8 Red Flags That Mean Your Relationship Is Failing (And How To Fix Each One)

Your relationship might be broken, but it's not over yet.

Couple sitting back to back in chairs going through relationship issues but sharing ear buds cottonbro studio | Canva

Being in an unhappy marriage can leave you feeling stuck and desperate to figure out how to fix a relationship you once cherished. Here's the good news: you can learn how to save your marriage without resorting to leaving.

Constantly asking yourself, "Why am I unhappy? Is my marriage over?" is a struggle, but you don't want to leave, so how do you fix it?

Married life is not devoid of marriage problems, but once you identify them, you'll find solutions.


RELATED: 9 Things You Can Do To Fix A Broken Relationship

Here are 8 red flags that mean your relationship is failing (and how to fix each one).

1. Civilized talking feels impossible

You may feel the two of you are replaying the same argument, with no lasting solution ever established. Active listening, empathy, and understanding are not an option because you feel so much at odds with one another.


If you feel like you are in an unhappy marriage and want to work to repair it, the best advice I can give is to begin overcommunicating to change the narrative.

As a married couple, you and your partner need to commit to working together to let go of the past — previous assumptions — to begin building a new future. Over-communication and over-clarification can help.

However, the most powerful tool you have for resolving conflicts is listening to what is being said and working towards finding a mutual understanding. Everyday issues that couples argue about have a root from where they stem. It may be an emotion, a clash of values, expectations, or beliefs, or a difference in goals.

For example, you nag your partner because they don't take out the trash when it's full — it just piles up until you do it.


Are you truly upset about the garbage, or do you feel taken advantage of and neglected? So, overcommunicating clarifies the issue and works towards finding a compromise that makes you both feel better.

For example, you would say, "I’ve noticed a pattern that frequently happens. When the trash is full — and piling up even higher — you don’t take it out. Even though we’ve agreed that taking out the trash is your job, I do it for you in these situations. When this happens, I feel angry and taken advantage of. What I’d like you to do differently is take out the trash when it’s full and before it piles up. What I expect of myself in the future is to let you know my feelings rather than doing the job for you."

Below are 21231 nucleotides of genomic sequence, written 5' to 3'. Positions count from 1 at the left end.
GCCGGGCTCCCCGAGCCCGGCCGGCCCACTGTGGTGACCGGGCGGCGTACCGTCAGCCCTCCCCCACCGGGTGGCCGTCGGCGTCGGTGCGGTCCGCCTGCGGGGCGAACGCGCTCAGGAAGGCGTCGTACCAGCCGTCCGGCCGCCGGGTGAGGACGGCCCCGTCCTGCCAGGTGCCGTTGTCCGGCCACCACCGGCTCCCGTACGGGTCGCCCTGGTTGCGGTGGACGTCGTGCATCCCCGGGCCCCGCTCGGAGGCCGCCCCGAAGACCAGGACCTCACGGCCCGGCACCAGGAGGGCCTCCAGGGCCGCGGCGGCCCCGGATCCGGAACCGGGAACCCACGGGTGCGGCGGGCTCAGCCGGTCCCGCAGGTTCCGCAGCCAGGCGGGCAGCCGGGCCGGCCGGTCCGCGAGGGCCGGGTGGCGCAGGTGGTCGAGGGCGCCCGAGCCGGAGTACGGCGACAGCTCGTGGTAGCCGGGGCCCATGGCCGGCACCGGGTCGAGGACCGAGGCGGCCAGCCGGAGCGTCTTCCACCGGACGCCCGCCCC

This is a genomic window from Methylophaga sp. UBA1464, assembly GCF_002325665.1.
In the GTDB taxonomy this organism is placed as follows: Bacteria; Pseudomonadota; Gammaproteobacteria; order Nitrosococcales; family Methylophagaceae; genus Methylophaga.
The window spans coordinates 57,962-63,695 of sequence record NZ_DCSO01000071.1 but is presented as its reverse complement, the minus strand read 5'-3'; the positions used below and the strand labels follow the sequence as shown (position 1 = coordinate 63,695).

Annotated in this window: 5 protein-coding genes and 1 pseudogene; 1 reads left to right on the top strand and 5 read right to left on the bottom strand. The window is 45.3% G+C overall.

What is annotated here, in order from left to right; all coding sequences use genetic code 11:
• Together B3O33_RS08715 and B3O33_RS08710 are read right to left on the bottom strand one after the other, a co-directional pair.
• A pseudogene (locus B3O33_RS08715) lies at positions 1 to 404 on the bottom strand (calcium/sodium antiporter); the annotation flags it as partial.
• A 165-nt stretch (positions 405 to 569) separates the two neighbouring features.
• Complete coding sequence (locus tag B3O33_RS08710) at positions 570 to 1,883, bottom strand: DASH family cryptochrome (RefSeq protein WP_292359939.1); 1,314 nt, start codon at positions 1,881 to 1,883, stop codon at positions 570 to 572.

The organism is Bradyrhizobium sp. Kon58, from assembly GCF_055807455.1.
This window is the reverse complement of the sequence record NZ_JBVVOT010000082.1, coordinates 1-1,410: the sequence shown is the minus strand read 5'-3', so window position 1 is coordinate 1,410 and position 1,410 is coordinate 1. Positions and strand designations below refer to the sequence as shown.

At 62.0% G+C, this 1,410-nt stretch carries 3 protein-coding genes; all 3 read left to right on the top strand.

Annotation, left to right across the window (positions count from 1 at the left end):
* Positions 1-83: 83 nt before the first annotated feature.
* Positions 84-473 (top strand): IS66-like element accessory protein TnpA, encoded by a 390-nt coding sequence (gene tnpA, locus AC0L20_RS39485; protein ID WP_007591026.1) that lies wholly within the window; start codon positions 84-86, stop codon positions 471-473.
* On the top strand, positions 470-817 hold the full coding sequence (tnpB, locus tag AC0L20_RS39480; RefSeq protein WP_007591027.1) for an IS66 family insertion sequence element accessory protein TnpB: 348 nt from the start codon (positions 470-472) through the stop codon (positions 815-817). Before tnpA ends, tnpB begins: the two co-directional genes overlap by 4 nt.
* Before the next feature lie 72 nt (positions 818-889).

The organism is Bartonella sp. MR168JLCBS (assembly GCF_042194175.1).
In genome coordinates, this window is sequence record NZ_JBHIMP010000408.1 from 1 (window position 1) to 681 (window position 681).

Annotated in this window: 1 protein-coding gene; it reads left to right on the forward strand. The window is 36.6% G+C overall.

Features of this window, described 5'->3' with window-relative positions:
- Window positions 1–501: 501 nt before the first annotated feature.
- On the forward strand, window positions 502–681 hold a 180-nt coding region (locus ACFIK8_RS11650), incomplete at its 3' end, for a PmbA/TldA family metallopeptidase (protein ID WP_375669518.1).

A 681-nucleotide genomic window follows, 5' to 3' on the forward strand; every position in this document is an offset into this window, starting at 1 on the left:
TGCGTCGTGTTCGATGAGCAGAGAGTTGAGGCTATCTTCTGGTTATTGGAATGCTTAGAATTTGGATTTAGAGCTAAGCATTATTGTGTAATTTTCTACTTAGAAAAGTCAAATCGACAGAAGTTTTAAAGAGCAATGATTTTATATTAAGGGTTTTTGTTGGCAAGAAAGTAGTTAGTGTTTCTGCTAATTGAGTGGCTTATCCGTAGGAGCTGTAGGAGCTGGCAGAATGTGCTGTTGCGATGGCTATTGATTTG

Working with a couple's counselor can be an asset to improving marital communication. Gottman method or Imago-trained therapists are skilled at this.

A therapist can help you work together to create a new tone and discover how to safely and effectively communicate with each other. Effective communication is hard.


But, the longer your marriage is filled with poor communication, the more resentments there will be to repair.

2. You aren't talking at all

Talking and sharing with your spouse is a way to maintain closeness. If you haven't been talking to your partner, you two are in a state of disconnection.

The gap between you needs to be closed — and that is the purpose of speaking — to reconnect.

The first step is to think about the love for your spouse. What attracted them to you in the first place? What ten qualities do you love about them now? Foster the love for your partner, and use that love as a motivator to take the next steps.

Ideally, both of you should be willing to work towards reconnecting. If your efforts to share are met with negativity or contempt, it’s difficult to continue, no matter how much you love them. You two need to figure out how to work as teammates.


Changing communication styles in a longstanding relationship isn’t easy and will take time and effort. But the effort is worth it.

Here are some other tips to make talking easier:

First, limit distractions. Then, choose to make your spouse and what they say a priority. Yes, it takes effort. And no, you may not be interested in the thing they are excited about. However, it makes your spouse feel like a priority. Such active listening will be returned.

Make more one-on-one time media-free. Conversations are not always free-flowing, even less so when you have a phone with endless entertainment.

If you or your partner have something they feel is important or passionate about, turn the T.V. off! Television in the background is just an invitation to tune out, avoid the conversation, or send the message that your partner is not important — all of which limits communication and pushes your partner further away.


Making changes in the relationship by yourself, while difficult is possible.

Mahatma Gandhi said, "You must be the change you wish to see in the world." Be unfailing kind, loving, positive, and constantly express thanks. You may be surprised at the results.